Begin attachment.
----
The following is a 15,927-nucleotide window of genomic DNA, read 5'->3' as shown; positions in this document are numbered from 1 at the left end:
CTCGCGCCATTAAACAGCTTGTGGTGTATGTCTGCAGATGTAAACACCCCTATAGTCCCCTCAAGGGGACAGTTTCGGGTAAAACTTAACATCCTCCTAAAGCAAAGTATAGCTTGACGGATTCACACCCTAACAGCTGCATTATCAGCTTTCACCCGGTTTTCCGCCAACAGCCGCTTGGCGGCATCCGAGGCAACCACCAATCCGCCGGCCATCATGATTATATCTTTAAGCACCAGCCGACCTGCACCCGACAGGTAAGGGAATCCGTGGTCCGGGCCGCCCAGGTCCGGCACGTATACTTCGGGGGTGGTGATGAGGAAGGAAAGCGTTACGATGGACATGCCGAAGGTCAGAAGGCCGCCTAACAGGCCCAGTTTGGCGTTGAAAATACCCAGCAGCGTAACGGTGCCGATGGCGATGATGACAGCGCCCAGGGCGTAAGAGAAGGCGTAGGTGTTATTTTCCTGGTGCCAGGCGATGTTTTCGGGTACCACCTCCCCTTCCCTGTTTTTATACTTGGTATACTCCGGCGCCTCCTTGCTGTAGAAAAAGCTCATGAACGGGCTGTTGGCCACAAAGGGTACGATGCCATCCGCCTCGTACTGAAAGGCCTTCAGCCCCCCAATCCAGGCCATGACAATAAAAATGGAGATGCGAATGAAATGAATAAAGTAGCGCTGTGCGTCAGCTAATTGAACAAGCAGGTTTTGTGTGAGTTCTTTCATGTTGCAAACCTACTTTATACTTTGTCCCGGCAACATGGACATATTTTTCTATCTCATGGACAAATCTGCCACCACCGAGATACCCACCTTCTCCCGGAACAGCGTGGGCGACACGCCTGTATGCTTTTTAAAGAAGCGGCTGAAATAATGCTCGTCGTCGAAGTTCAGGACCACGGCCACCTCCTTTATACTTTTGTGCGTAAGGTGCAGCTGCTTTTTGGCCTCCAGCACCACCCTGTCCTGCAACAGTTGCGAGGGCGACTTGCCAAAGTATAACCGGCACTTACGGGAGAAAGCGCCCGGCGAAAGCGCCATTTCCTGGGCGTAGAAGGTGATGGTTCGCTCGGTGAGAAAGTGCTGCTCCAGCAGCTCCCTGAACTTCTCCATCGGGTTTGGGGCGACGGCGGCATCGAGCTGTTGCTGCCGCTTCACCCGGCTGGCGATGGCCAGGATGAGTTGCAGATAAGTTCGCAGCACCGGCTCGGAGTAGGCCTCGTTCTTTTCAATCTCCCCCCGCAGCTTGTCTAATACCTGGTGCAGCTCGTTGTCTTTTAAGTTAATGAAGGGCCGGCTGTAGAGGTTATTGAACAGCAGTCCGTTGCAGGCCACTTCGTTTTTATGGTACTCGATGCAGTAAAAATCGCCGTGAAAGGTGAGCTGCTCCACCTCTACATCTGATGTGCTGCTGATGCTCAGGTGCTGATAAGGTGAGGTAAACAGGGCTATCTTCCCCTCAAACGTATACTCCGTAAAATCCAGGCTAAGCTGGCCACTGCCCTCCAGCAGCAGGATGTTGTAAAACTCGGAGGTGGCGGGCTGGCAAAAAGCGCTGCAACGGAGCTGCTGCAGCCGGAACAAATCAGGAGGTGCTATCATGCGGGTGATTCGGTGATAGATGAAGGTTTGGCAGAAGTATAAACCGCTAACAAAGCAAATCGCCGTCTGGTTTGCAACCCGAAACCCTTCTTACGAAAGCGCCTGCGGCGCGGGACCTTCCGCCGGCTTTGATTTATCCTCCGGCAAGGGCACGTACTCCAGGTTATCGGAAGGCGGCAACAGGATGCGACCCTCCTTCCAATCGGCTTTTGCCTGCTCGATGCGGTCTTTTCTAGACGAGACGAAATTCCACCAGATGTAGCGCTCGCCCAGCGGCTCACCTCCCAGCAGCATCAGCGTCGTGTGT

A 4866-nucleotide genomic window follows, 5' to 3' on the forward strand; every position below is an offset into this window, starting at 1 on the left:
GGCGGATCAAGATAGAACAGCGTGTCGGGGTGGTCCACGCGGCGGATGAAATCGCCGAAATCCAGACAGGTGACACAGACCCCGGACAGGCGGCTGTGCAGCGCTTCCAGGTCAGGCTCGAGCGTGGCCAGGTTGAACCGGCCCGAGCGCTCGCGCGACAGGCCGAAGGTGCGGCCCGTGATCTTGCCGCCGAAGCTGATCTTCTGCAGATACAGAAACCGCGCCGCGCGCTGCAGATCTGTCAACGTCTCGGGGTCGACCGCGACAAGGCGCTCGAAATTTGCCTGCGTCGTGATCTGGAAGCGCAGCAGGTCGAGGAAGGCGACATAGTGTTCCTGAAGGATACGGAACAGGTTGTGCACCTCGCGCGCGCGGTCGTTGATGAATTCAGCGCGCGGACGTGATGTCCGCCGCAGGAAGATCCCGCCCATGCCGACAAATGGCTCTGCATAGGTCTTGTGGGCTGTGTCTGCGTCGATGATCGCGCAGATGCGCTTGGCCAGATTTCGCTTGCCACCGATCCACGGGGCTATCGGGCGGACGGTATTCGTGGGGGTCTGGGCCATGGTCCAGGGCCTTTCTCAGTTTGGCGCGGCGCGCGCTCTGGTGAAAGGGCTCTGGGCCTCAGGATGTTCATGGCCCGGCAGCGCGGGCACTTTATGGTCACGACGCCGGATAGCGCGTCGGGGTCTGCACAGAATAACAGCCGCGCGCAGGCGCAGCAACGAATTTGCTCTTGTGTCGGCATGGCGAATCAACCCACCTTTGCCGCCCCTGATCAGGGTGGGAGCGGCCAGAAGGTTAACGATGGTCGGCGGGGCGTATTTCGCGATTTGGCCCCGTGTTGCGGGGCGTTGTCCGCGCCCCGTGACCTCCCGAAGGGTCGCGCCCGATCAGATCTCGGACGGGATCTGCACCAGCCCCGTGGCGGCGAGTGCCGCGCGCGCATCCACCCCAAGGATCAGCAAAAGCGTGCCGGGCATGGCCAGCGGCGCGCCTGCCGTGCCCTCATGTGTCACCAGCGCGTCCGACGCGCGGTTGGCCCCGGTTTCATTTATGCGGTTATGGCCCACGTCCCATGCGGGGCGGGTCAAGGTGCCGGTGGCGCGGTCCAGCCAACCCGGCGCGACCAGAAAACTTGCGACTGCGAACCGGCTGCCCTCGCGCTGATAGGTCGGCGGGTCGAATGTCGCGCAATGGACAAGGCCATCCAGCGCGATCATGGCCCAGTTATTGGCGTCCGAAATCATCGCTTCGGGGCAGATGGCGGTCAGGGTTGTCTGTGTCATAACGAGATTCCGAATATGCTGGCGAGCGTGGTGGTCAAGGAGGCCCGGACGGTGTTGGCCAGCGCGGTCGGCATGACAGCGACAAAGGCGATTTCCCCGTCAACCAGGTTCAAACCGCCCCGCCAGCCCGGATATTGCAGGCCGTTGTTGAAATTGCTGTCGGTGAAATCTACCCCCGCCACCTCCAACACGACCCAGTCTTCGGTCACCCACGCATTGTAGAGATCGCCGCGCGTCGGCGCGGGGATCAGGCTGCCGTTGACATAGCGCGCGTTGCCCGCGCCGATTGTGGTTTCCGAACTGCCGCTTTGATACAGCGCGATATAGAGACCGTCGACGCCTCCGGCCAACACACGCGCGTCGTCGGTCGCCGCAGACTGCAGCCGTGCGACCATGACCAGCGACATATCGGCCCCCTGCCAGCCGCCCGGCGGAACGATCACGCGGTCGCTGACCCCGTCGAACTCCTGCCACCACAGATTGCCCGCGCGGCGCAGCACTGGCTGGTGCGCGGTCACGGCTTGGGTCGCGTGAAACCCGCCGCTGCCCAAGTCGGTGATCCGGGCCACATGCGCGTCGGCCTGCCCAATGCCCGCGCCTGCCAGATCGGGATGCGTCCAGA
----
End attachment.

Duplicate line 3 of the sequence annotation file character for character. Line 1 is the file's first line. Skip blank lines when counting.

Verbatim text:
A 4866-nucleotide genomic window follows, 5' to 3' on the forward strand; every position below is an offset into this window, starting at 1 on the left: